Innovating the innovators!

“Innovating” the Innovators
By Roger La Salle

Innovation is certainly flavor of the month, if not the decade, but a question worth exploring is whether or not the conventional approach to innovation can itself be innovated?

Traditional tools ask you to find different ways to think about things. For example, use of the open question such as “what if” about a product or service? Whilst this may be an interesting way to stretch the imagination, it really fails to address the real issue which is the “why” of the “what if”?

Another common approach asks people what annoys or frustrates them and how resolving this may lead to breakthrough thinking.

Whilst these methods have great merit they don’t address the real question of how people interface with products and services. This surely has to be a good starting point and that comes down to observation. This is the real secret.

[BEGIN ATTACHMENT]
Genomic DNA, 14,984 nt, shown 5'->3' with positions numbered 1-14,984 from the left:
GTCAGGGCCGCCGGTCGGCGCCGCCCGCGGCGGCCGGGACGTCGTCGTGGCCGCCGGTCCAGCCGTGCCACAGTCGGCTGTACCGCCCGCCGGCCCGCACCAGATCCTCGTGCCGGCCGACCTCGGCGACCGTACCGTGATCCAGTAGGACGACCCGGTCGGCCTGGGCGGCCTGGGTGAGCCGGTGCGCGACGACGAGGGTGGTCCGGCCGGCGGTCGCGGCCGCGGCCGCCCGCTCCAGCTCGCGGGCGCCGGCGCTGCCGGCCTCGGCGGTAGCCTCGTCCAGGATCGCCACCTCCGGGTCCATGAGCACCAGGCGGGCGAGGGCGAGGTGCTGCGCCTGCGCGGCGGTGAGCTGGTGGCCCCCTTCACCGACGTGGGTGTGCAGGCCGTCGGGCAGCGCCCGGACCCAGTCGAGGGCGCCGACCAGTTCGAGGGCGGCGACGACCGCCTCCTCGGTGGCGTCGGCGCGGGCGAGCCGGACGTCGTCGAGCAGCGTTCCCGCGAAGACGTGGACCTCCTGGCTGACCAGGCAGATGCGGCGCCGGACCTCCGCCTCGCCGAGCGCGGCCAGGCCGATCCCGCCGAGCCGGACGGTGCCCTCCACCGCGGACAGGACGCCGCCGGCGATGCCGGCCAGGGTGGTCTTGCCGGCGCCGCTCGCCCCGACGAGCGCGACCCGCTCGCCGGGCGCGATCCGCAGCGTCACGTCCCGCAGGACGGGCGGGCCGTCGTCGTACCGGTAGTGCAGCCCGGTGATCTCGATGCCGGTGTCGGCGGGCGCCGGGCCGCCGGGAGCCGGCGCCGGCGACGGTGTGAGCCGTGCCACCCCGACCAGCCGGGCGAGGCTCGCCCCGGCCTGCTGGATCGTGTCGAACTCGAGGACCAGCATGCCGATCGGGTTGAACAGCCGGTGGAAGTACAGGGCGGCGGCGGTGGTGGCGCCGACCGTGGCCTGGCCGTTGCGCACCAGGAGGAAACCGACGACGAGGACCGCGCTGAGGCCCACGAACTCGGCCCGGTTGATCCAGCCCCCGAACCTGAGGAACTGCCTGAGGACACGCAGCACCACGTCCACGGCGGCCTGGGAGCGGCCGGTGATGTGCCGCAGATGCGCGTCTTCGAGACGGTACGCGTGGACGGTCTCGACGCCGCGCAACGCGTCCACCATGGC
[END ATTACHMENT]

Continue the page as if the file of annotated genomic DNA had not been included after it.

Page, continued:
For example, the realization that a force called gravity existed was not an innovation but a discovery. It was the use people made of this observation, the opportunity if you like, that lead to innovations.

So too the principles of buoyancy, thrust, sound, heat, magnetism, light and the like, you name it!
All of these were discoveries, not innovations or inventions, but they opened the door to innovations in ships, submarines, aircraft, acoustics, navigation, flight and many more. The list of innovations resulting from discoveries, or perhaps of observations, is endless.

The secret that conventional approaches to innovation overlook is that of discovery, or as we refer to it “Opportunity Capture”, for without an opportunity there is little scope for innovation.

A better approach is to first explore the “opportunity horizon” and to look for areas of human interface with the products and services we use and with that in mind use one of the techniques we have developed known as “tracking”. This tool is fundamental to the art of “Opportunity Capture”. Indeed there are 36 trigger questions in the “Opportunity Matrix”.

In business, nothing happens until you sell something.

With innovation, nothing happens without first an opportunity.

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